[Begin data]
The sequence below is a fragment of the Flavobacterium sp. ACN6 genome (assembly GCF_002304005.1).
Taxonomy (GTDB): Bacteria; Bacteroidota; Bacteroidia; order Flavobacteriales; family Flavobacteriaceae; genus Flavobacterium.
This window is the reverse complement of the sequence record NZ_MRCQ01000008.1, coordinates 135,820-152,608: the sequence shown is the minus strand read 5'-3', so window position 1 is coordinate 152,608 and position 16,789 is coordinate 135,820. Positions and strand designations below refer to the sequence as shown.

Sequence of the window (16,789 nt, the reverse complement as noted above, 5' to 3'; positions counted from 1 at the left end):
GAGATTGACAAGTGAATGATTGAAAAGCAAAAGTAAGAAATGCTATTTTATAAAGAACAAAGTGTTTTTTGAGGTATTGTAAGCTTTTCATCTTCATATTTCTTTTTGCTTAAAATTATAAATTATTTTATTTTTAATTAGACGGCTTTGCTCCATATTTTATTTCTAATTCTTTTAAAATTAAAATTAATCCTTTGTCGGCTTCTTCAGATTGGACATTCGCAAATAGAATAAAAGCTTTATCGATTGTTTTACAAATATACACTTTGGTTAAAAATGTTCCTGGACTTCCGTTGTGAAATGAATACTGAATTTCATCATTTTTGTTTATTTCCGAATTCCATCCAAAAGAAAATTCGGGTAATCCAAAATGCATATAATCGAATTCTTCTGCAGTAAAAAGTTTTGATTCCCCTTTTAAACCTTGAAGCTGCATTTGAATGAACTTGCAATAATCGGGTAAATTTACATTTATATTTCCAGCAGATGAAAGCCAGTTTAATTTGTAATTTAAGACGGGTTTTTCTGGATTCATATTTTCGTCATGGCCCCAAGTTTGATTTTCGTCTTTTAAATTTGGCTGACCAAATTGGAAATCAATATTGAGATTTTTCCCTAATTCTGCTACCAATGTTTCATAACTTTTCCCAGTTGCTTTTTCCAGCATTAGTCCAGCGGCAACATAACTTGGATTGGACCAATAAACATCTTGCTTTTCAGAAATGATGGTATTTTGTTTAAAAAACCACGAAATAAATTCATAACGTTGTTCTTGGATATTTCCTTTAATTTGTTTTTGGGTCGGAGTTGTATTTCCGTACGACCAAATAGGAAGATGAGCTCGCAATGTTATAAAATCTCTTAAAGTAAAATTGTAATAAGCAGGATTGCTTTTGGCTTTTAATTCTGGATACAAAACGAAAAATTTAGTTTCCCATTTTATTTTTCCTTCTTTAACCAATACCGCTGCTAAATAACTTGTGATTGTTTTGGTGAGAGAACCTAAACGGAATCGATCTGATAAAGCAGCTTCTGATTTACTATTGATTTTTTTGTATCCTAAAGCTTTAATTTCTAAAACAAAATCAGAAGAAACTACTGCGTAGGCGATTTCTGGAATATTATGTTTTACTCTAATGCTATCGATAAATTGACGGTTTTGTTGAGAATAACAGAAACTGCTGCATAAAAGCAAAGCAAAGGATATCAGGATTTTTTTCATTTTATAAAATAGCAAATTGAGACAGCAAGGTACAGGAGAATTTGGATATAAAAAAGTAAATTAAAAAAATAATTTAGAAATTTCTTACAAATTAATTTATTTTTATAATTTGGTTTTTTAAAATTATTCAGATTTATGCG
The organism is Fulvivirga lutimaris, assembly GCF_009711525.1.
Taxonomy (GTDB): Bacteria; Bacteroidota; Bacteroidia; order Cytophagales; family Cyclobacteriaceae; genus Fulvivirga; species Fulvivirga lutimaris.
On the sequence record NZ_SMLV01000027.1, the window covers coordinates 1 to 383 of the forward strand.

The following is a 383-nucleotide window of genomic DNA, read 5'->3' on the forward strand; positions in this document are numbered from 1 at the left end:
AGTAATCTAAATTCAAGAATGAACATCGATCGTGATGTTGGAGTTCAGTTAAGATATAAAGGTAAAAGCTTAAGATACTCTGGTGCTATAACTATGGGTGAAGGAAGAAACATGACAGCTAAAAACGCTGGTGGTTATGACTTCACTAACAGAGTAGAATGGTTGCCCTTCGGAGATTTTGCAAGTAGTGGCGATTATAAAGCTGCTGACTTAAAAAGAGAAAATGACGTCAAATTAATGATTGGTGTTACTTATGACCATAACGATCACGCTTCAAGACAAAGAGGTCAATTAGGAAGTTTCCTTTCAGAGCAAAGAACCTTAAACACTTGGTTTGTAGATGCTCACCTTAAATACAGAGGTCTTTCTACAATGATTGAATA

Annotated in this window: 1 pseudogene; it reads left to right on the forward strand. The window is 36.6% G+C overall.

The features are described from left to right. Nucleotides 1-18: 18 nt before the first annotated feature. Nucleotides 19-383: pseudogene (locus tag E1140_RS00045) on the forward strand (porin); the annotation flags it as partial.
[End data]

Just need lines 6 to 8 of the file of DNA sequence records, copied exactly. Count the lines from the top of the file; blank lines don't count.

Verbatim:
The organism is Fulvivirga lutimaris, assembly GCF_009711525.1.
Taxonomy (GTDB): Bacteria; Bacteroidota; Bacteroidia; order Cytophagales; family Cyclobacteriaceae; genus Fulvivirga; species Fulvivirga lutimaris.
On the sequence record NZ_SMLV01000027.1, the window covers coordinates 1 to 383 of the forward strand.